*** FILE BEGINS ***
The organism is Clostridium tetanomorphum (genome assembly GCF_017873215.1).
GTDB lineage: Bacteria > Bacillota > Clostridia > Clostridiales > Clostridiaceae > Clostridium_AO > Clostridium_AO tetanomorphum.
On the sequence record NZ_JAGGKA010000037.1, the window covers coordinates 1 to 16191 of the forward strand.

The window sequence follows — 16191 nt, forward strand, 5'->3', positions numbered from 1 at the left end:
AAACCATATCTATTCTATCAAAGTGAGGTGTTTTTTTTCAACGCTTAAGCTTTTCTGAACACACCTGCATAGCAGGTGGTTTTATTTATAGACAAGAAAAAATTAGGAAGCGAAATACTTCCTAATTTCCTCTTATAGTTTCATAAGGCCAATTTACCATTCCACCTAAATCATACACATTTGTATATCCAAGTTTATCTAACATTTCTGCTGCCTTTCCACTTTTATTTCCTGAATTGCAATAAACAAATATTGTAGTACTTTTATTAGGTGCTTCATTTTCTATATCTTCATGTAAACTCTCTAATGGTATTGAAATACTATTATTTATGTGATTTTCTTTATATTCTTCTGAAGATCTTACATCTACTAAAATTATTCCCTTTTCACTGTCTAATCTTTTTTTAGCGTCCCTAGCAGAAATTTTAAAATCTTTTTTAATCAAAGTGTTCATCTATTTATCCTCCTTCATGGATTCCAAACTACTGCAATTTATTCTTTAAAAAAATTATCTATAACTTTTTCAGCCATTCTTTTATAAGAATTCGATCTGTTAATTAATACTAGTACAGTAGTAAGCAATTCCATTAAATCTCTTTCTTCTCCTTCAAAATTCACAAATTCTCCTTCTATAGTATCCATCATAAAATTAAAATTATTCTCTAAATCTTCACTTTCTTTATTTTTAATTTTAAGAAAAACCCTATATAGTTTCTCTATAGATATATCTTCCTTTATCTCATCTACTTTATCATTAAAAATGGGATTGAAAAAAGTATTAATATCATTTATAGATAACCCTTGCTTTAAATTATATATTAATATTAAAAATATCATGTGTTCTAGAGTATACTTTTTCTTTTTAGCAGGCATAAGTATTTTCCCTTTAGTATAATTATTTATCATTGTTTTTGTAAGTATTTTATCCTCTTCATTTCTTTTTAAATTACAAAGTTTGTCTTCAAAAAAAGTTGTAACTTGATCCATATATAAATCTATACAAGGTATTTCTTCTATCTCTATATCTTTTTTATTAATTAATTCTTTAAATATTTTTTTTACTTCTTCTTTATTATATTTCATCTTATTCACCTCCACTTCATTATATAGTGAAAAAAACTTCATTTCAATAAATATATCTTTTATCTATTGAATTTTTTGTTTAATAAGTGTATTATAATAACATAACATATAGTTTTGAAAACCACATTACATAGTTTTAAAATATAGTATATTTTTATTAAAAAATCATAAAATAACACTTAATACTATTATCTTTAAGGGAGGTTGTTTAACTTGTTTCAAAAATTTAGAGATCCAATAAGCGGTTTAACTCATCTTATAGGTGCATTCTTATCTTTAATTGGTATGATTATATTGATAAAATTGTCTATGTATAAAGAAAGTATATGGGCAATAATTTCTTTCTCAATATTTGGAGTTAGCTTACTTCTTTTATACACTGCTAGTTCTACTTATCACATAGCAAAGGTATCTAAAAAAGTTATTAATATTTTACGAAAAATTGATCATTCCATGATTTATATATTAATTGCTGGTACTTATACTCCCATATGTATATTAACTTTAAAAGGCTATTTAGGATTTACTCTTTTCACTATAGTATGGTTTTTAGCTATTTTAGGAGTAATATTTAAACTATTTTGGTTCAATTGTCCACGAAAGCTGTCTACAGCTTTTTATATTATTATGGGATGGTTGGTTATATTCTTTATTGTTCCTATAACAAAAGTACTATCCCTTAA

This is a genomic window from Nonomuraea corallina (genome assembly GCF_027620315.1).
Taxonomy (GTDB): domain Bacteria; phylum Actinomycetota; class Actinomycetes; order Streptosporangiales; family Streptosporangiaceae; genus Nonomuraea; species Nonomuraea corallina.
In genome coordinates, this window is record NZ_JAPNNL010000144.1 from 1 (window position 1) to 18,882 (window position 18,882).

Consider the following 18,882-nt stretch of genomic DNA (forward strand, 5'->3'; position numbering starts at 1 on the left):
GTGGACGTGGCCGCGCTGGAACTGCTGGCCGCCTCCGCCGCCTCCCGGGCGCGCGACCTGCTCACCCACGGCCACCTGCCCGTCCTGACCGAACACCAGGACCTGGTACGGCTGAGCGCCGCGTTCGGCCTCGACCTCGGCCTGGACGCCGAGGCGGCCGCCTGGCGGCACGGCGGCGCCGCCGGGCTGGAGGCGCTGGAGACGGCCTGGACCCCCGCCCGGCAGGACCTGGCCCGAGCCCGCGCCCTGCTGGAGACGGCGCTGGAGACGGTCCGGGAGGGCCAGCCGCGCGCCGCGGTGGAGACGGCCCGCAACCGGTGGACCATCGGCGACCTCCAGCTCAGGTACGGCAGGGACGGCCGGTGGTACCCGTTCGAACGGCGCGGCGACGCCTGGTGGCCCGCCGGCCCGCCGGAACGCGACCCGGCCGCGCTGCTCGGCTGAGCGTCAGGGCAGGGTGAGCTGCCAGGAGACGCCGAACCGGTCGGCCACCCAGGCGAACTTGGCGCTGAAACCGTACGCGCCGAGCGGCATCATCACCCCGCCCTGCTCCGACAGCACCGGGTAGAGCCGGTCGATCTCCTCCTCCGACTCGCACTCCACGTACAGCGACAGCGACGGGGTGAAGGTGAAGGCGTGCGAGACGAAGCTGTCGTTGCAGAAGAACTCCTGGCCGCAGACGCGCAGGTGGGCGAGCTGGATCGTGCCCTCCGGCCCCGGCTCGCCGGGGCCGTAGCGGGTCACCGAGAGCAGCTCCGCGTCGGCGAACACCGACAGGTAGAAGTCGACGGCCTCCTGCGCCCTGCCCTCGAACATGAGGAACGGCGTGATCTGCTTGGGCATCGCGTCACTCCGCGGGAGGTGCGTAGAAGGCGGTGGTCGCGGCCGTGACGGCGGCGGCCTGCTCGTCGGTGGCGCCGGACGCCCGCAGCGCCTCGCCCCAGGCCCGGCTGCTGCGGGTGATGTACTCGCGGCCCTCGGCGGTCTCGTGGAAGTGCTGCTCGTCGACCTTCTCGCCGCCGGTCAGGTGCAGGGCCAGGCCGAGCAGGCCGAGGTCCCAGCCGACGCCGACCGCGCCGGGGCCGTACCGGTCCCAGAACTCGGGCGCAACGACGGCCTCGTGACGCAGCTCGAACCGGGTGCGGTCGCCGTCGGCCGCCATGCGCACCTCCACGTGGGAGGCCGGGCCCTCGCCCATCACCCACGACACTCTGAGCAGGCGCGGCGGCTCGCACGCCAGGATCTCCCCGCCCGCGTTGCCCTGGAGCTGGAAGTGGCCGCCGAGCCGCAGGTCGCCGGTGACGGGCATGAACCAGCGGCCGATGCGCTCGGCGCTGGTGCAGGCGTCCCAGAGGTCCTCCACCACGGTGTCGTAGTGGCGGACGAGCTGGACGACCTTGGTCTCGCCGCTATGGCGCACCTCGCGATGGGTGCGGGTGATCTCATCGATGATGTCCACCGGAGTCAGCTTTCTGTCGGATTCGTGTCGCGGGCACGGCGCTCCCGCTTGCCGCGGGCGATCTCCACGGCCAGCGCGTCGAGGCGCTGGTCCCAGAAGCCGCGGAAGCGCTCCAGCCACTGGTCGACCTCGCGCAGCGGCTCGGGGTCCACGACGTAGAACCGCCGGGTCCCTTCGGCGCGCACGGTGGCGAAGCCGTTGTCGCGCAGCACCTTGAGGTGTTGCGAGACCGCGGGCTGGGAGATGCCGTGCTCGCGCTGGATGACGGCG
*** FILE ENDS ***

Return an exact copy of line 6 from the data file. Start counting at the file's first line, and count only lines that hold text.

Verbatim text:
This is a genomic window from Nonomuraea corallina (genome assembly GCF_027620315.1).